bookmark_borderPost-401: Seoul mayoral races, 2011 to 2021, reminiscences and thoughts

The sitting Mayor of Seoul committed suicide in July 2020.

Park Won-soon (elected mayor of Seoul, Oct. 2011; reelected, June 2014 and June 2018)’s suicide triggered an early mayoral election, now set for April 7, 2021. The early phase of the campaign is underway.

The leading candidates in the Seoul mayoral special election are:

  • Ahn Chul-Soo (also spelled Ahn Cheol-soo),
  • Park Young-Sun, and
  • Na Kyung-won.

The first of these, Ahn, is a former software developer, PhD, and professor who spent the 2010s bouncing around politics, and who by now qualifies as a “perennial political candidate,” popping up in races all over. I have a surprisingly long tradition on these pages of writing about him, and he appears as an important feature in Post-66, Post-71, Post-340, Post-342. This post will have the biggest treatment of Ahn Chul-soo yet, and I am writing today with a much more mature understanding (althought still lacking) understanding of Korean politics.

A recent political cartoon of Ahn’s late-December 2020 announcement that he was running for Seoul mayor has him as the champion of the “anti-Moon federation,” trying to see which way the winds are blowing:

(Political cartoon of Ahn Chul-soo, late Dec. 2020, KoreaHotNews.)

Ahn’s competitors are both women: Park Young-sun is of the Establishment-Left (Moon’s) party; Na Kyung-won is of the Establishment-Right party.

___________

This post started as a brief mention of the upcoming 2021 election but has since grown into something more meaningful, correspondingly longer, and more personal. I also meant to write about the 2018 election at the time but never got around to it; it’s good I’m finally getting it done now.

Recorded are thoughts, experiences, and other material on the 2011, 2014, 2018 and 2021 Seoul mayoral elections, during all of which I happen to have been in Korea. There is a mix of personal reminiscence and political analysis/commentary through personal reminiscence, especially on 2018, having dug through old photos, I am posting many of them here. (I’ve come to view the recording of personal reminiscence and thoughts as the purpose of my writing on these digital pages, and those who wish to take the time will find as much below.)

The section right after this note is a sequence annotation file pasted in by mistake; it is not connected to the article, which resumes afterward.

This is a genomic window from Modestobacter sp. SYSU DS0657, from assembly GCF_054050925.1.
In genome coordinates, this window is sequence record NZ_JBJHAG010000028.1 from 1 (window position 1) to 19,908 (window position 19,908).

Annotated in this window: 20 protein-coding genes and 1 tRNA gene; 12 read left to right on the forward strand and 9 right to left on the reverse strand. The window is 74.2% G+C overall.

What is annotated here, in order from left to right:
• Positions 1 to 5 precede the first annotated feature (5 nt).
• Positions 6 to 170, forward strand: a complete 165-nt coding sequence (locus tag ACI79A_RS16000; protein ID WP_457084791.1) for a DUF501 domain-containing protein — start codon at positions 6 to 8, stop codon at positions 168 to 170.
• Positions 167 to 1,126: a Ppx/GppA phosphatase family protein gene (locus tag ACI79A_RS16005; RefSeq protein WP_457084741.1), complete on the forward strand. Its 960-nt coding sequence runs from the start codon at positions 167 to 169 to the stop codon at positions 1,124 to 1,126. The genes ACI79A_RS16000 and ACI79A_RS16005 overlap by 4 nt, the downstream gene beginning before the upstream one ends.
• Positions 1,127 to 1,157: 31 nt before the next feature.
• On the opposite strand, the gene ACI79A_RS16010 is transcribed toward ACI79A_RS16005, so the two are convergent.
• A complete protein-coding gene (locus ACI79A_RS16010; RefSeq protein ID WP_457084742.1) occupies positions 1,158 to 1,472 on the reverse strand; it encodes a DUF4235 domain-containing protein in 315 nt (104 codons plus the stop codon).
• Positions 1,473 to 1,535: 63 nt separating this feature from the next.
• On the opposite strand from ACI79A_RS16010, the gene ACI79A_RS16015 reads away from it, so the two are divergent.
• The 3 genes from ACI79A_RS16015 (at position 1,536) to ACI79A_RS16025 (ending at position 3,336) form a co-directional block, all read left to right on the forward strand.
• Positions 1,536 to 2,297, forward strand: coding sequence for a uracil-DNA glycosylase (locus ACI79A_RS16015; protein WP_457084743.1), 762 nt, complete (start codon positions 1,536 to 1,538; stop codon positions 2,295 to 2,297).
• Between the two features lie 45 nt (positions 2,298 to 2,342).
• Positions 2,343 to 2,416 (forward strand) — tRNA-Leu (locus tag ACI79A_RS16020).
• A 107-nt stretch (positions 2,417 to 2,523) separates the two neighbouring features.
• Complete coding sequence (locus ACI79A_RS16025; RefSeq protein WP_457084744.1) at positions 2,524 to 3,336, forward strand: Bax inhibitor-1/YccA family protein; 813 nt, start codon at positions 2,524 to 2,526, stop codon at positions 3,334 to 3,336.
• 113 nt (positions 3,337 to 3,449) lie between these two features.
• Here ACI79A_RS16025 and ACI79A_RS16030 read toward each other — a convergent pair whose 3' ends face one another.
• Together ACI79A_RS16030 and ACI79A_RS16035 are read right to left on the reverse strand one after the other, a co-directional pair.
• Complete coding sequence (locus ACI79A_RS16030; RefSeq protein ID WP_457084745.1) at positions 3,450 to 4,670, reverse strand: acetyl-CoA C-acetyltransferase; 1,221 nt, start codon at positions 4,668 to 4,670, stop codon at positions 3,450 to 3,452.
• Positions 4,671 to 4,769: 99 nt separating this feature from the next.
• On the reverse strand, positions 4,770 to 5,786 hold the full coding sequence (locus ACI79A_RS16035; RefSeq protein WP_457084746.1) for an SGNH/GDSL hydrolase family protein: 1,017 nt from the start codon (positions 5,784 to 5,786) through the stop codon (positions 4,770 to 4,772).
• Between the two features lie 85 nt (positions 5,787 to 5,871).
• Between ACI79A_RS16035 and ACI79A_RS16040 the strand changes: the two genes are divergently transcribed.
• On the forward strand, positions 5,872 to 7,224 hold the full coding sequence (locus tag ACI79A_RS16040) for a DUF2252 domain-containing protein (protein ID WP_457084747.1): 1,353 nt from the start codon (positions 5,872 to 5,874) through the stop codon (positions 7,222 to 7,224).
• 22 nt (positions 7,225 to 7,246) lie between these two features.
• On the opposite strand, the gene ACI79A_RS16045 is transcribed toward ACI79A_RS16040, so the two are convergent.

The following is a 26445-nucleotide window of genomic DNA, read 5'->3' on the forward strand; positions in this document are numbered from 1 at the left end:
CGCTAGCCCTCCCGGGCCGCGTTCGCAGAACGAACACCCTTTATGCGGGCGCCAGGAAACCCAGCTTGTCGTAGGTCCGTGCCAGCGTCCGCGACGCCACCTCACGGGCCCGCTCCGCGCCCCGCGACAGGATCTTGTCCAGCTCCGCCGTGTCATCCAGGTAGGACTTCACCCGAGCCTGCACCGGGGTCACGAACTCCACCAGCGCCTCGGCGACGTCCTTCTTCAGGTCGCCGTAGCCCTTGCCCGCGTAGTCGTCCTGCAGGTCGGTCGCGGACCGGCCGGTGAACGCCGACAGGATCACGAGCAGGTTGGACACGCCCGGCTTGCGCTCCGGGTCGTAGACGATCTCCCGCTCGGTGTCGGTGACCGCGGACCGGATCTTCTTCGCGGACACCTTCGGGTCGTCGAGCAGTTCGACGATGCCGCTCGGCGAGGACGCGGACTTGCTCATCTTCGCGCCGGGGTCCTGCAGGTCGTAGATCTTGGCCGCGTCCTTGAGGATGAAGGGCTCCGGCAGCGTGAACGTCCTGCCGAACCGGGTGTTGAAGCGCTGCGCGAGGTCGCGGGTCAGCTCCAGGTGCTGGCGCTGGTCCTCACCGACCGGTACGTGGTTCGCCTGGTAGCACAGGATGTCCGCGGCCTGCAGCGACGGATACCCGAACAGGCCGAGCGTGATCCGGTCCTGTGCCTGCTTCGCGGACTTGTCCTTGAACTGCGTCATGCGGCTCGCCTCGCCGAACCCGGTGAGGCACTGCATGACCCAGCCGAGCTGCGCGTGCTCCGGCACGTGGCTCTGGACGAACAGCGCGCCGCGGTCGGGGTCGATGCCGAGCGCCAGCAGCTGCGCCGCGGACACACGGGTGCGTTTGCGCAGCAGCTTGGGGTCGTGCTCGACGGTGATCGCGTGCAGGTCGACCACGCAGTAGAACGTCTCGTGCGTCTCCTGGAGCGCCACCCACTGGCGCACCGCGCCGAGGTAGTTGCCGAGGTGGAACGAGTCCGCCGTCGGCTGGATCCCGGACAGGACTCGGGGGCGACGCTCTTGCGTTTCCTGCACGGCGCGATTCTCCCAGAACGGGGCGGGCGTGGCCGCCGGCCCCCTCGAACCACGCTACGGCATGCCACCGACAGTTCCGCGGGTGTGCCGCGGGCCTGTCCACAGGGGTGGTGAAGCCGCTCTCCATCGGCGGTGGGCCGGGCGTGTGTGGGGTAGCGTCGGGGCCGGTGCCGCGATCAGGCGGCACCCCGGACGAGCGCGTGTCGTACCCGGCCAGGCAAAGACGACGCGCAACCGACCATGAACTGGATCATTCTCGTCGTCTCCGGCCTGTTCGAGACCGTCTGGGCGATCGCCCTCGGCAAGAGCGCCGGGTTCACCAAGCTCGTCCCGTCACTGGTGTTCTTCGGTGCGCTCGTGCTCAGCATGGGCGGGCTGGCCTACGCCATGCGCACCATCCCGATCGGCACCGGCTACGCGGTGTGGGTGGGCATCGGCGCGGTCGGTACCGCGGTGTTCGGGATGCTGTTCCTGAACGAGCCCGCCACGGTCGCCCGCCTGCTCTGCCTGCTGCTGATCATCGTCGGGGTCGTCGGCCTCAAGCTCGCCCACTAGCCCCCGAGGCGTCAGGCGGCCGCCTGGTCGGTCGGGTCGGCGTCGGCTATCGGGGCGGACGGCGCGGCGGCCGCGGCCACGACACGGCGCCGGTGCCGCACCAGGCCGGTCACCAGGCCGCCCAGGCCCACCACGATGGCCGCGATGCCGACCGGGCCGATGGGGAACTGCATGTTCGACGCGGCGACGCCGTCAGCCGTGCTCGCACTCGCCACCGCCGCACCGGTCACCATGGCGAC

(Original, Jan. 4: 1600 words.)
(Updated: Jan. 5 and Jan. 6; expanded significantly to 7700 words with many pictures and one video taken by me at the time.)

_____________

I start with the immediate past (2018), then circle back to the present (2021), jump back to memories of the more-distant past (2011 and 2014), and finish with thoughts on the future (2022, the next presidential election, of which this special Seoul mayoral election is an important stepping stone).

_____________

The Seoul Mayoral Campaign of 2018

I was in Korea at the time, in June 2018. In the peak-campaign period I was mainly in Seoul itself, and did soomething of an on-the-ground investigation, the results of which I had not compiled and published in disciplined written, until now.

Continue reading “Post-401: Seoul mayoral races, 2011 to 2021, reminiscences and thoughts”

bookmark_borderPost-388: Virus Panics; the COVID19 panic vs. the June 2015 MERS panic in S.Korea, as I remember it

The COVID19 virus is all over the news. Though it began in the Chinese interior in Dec. 2019, South Korea is again in the news for an outbreak, as if on cue re-earning its sometime-nickname of the Land of Extremes. S.Korea has racked up more confirmed COVID19 virus infections (called in Korea “Corona19,” 코로나19), by a considerable margin, than anywhere outside the epicenter around Wuhan.

I have a few things I’d like to say related in some way to this latest big virus panic and/or to Korea’s place in it, in descending order of how long ago:

(1) My observations on what’s going on around me now with regard to the virus panic;
(2) China’s soft-power problem; COVID19 as a potential serious a blow to China’s image/prestige;
(3) S.Korea and the negative influence of the Shinchonji group [신천지] (my experiences with this group, which is definitely a cult by popular understanding of the term, date to 2014; second-hand as early as 2012; the experiences were through no fault of my own, as they use front groups and all manner of deceptions to get in contact with people, effectively like an intelligence agency);
(4) My memory of the MERS virus panic of June 2015 that hit South Korea.

I’ll do these in succession in separate posts, starting with the last and most distant, the MERS virus panic of 2015 (2015년6월의 메르스 바이러스-감염병 위기).

I remember “MERS” well. What’s strange to me is how few others seem to, or their memory of it as something minor. I doubt it made the news much at all in the US.

Here we go with this MERS memory post.


The MERS crisis as I remember it:

Continue reading “Post-388: Virus Panics; the COVID19 panic vs. the June 2015 MERS panic in S.Korea, as I remember it”

bookmark_borderPost-385: Yahoo Mail deletion and Internet Ephemerality

This was a surprise.